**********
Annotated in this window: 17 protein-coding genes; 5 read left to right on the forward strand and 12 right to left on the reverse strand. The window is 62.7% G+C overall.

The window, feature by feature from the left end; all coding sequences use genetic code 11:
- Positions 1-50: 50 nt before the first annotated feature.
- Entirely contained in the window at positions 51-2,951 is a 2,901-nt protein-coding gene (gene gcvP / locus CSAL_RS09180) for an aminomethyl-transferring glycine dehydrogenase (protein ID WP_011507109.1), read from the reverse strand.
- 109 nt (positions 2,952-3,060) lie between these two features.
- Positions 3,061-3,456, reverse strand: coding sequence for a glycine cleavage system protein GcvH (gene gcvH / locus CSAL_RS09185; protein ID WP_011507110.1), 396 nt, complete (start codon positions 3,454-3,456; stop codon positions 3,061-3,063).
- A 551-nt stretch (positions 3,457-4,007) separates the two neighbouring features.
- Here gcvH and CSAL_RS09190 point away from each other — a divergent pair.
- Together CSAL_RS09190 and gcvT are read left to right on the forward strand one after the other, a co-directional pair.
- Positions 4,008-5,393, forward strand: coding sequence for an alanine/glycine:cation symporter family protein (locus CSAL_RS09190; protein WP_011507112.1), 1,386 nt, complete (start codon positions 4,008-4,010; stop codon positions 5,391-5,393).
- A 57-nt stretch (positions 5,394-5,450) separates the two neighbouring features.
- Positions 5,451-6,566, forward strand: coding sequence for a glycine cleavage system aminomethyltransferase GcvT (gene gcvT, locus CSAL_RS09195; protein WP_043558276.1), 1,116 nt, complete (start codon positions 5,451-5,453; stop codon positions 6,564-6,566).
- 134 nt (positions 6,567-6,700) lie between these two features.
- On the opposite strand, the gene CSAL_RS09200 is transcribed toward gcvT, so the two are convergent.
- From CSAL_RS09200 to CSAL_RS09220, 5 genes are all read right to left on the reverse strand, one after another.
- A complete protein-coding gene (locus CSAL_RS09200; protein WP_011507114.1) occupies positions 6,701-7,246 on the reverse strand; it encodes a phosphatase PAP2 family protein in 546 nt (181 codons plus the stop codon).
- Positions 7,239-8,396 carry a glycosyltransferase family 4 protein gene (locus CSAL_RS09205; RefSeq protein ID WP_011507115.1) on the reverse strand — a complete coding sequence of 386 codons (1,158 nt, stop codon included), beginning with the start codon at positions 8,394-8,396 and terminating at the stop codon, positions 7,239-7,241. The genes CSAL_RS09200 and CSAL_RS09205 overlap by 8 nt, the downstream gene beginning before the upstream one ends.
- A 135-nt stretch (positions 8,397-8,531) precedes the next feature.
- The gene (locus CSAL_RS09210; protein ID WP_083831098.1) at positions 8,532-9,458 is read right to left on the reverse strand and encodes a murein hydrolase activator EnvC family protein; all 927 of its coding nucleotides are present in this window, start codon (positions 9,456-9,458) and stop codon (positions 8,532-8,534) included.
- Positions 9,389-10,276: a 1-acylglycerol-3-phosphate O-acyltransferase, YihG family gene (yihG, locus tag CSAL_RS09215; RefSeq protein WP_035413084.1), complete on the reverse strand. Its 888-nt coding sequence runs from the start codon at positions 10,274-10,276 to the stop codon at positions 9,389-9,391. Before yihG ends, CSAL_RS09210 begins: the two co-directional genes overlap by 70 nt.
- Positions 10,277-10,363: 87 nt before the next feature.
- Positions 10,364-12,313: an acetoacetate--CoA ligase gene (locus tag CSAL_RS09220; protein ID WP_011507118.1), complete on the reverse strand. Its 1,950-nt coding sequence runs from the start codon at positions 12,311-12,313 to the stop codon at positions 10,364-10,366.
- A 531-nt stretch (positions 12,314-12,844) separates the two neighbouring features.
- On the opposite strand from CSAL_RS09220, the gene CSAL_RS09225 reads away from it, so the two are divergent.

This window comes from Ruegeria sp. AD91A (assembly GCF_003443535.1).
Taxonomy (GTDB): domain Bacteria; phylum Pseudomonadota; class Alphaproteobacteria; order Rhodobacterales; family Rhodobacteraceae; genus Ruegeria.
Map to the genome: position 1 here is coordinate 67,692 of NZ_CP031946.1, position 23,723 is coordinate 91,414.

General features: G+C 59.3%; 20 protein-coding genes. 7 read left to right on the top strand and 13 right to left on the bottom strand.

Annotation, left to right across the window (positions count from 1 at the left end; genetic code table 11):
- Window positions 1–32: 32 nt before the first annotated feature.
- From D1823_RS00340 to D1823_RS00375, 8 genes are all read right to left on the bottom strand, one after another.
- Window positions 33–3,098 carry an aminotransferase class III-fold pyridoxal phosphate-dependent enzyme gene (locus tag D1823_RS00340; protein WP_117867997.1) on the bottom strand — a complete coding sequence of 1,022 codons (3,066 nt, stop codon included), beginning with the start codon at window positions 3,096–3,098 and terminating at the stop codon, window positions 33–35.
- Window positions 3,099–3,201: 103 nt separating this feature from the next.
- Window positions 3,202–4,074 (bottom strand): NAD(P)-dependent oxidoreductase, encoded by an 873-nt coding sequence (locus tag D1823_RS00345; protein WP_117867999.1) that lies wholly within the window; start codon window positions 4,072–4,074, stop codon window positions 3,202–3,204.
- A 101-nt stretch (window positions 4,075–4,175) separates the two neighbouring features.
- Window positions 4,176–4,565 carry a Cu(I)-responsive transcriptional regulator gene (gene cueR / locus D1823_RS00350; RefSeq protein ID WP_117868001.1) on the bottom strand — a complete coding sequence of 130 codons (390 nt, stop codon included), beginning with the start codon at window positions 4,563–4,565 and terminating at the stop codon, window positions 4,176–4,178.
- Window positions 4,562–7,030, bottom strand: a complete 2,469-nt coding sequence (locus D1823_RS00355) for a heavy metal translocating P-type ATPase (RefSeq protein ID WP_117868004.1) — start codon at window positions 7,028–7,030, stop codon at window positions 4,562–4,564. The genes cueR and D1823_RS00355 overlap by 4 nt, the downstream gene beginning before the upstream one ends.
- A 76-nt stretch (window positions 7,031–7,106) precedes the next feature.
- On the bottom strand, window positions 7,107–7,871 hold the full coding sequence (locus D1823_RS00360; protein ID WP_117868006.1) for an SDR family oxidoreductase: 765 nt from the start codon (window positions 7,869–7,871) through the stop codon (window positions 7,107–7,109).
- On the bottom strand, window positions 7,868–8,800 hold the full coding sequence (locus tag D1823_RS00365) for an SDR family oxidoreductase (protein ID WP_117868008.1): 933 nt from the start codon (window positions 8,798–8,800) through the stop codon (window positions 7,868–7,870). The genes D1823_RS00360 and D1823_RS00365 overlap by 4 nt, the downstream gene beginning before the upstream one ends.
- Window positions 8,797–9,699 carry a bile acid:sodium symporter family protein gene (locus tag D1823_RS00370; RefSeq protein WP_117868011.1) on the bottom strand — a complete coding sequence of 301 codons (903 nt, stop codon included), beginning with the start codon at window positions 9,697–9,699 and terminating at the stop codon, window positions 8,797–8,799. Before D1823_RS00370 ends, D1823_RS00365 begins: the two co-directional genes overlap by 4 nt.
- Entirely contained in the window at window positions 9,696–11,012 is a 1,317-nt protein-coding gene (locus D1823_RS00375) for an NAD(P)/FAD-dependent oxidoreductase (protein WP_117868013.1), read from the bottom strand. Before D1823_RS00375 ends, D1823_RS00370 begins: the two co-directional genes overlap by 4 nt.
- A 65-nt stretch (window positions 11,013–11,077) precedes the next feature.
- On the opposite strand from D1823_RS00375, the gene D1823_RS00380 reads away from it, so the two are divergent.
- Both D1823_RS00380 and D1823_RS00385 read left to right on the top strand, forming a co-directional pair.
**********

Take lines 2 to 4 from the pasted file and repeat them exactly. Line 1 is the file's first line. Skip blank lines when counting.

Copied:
The window, feature by feature from the left end; all coding sequences use genetic code 11:
- Positions 1-50: 50 nt before the first annotated feature.
- Entirely contained in the window at positions 51-2,951 is a 2,901-nt protein-coding gene (gene gcvP / locus CSAL_RS09180) for an aminomethyl-transferring glycine dehydrogenase (protein ID WP_011507109.1), read from the reverse strand.